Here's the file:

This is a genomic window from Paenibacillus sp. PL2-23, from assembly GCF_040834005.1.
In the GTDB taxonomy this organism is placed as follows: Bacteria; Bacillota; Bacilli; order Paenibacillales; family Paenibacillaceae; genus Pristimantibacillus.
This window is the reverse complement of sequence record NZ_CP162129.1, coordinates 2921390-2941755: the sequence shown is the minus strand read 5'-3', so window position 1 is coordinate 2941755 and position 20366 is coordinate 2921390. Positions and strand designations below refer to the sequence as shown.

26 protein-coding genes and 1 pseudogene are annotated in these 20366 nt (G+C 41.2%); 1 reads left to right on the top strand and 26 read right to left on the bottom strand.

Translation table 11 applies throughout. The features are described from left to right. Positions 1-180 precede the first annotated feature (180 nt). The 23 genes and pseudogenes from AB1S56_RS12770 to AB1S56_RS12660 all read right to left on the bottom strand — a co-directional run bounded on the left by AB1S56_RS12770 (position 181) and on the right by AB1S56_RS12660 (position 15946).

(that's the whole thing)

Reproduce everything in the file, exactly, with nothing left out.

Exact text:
This is a genomic window from Paenibacillus sp. PL2-23, from assembly GCF_040834005.1.
In the GTDB taxonomy this organism is placed as follows: Bacteria; Bacillota; Bacilli; order Paenibacillales; family Paenibacillaceae; genus Pristimantibacillus.
This window is the reverse complement of sequence record NZ_CP162129.1, coordinates 2921390-2941755: the sequence shown is the minus strand read 5'-3', so window position 1 is coordinate 2941755 and position 20366 is coordinate 2921390. Positions and strand designations below refer to the sequence as shown.

26 protein-coding genes and 1 pseudogene are annotated in these 20366 nt (G+C 41.2%); 1 reads left to right on the top strand and 26 read right to left on the bottom strand.

Translation table 11 applies throughout. The features are described from left to right. Positions 1-180 precede the first annotated feature (180 nt). The 23 genes and pseudogenes from AB1S56_RS12770 to AB1S56_RS12660 all read right to left on the bottom strand — a co-directional run bounded on the left by AB1S56_RS12770 (position 181) and on the right by AB1S56_RS12660 (position 15946).